(biochemistry) The measure of the hydrogen ion concentration of a solution
In biochemistry, pH is a measure of the hydrogen ion (H+) concentration of a solution. It is used to determine the acidity or alkalinity of a substance. In chemistry, it is the negative logarithm of hydrogen ion concentration expressed in molarity. On a scale of 0 to 14, a pH o 7 represents neutrality. pH level that is below 7 indicates acidity whereas pH level above 7 indicates alkalinity.
In biology, pH is an essential factor influencing the metabolic activities of a cell, a tissue, or an organism. The pH of different cellular compartments, body fluids, and organs is usually tightly regulated in a process called acid–base homeostasis. Lysosomes have a pH level of 4.5. Cytosol has a neutral pH, i.e. 7.2. The mitochondrial matrix has a pH of 7.5. The human gastric acid has pH ranging from 1.5 to 3.5. Human skin has a pH of 4.7. Urine has a pH o 6.0. Blood has a pH between 7.34 and 7.45. Pancreatic secretions have a pH o 8.1.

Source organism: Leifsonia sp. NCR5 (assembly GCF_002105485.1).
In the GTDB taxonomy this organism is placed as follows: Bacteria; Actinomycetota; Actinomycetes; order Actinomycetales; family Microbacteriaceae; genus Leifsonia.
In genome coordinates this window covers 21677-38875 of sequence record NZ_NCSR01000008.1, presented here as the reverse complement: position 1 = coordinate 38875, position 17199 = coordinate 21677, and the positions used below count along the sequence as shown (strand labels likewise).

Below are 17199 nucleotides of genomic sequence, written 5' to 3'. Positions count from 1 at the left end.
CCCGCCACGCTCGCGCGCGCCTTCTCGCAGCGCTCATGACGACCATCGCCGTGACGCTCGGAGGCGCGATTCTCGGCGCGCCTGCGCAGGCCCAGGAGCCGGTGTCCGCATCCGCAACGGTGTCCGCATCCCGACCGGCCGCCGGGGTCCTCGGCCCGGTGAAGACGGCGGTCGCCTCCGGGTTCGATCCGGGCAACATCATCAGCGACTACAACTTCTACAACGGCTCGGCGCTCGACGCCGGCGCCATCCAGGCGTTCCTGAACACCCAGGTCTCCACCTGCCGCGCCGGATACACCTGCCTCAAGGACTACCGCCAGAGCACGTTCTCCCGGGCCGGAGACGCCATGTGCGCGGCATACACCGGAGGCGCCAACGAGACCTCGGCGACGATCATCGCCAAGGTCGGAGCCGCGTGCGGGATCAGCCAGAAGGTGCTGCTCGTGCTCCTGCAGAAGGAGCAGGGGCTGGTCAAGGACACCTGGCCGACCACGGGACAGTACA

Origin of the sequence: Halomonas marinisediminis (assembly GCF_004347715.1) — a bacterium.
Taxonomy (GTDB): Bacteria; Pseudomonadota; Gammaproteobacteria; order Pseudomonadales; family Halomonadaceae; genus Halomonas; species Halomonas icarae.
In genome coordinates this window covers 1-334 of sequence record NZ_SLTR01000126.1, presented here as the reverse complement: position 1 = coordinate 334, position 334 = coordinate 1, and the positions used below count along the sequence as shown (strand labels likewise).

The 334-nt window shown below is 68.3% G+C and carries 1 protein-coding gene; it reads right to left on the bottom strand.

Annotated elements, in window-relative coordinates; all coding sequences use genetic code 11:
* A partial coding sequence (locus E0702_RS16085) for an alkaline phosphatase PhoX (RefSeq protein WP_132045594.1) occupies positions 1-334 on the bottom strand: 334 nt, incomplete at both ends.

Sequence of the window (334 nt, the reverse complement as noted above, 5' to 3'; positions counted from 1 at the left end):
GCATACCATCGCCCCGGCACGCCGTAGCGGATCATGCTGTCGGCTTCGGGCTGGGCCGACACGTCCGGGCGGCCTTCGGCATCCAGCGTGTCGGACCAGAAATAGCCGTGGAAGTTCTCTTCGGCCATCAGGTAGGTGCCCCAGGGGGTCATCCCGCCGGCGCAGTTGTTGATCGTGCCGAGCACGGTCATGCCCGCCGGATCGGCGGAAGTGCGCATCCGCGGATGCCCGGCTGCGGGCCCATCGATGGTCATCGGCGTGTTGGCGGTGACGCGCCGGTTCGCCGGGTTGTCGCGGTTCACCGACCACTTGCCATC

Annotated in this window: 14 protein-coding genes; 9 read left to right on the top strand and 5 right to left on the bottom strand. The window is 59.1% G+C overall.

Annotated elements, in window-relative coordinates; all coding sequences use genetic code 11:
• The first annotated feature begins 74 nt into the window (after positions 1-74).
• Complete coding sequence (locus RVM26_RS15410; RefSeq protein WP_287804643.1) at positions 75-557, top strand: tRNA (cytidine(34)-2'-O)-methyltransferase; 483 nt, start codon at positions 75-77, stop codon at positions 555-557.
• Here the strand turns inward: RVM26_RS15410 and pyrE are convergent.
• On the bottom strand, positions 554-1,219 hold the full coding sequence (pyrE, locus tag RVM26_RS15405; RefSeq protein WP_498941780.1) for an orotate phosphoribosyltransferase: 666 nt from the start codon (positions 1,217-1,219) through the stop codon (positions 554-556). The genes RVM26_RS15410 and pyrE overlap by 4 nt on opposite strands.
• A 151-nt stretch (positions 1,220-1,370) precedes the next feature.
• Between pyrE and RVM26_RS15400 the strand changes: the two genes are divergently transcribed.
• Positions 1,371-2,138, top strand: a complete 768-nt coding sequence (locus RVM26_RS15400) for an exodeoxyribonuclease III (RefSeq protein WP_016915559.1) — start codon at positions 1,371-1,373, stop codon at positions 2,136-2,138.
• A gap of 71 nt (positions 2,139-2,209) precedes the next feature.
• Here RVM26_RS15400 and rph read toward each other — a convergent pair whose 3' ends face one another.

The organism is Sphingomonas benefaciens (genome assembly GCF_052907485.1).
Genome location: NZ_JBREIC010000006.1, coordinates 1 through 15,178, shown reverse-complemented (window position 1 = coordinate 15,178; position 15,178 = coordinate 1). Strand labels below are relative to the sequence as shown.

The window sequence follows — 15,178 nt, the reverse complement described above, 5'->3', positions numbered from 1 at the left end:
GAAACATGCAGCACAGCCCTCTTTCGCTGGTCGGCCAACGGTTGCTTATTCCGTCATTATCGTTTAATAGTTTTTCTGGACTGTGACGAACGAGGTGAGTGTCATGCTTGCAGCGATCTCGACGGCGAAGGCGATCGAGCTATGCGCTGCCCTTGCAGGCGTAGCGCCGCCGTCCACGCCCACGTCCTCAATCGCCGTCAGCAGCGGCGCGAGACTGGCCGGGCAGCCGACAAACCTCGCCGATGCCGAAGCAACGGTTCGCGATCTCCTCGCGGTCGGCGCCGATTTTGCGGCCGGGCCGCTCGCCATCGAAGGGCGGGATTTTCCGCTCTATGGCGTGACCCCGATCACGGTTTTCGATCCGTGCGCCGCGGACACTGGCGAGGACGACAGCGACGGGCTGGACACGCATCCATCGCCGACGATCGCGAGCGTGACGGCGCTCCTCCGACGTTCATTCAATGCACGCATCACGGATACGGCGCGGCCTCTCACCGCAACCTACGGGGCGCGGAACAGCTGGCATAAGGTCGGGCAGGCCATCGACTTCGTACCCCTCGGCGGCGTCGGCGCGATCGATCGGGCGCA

In microbiology, pH is an essential factor in the growth and survival of microorganisms. Microorganisms that prefer an acidic environment are called acidophiles whereas those that prefer an alkaline environment are called alkaliphiles. And, microorganisms that thrive in a neutral environment, i.e. neither acidic nor alkaline, are called neutrophiles.
Word origin: p, denoting negative logarithm, and H, denoting hydrogen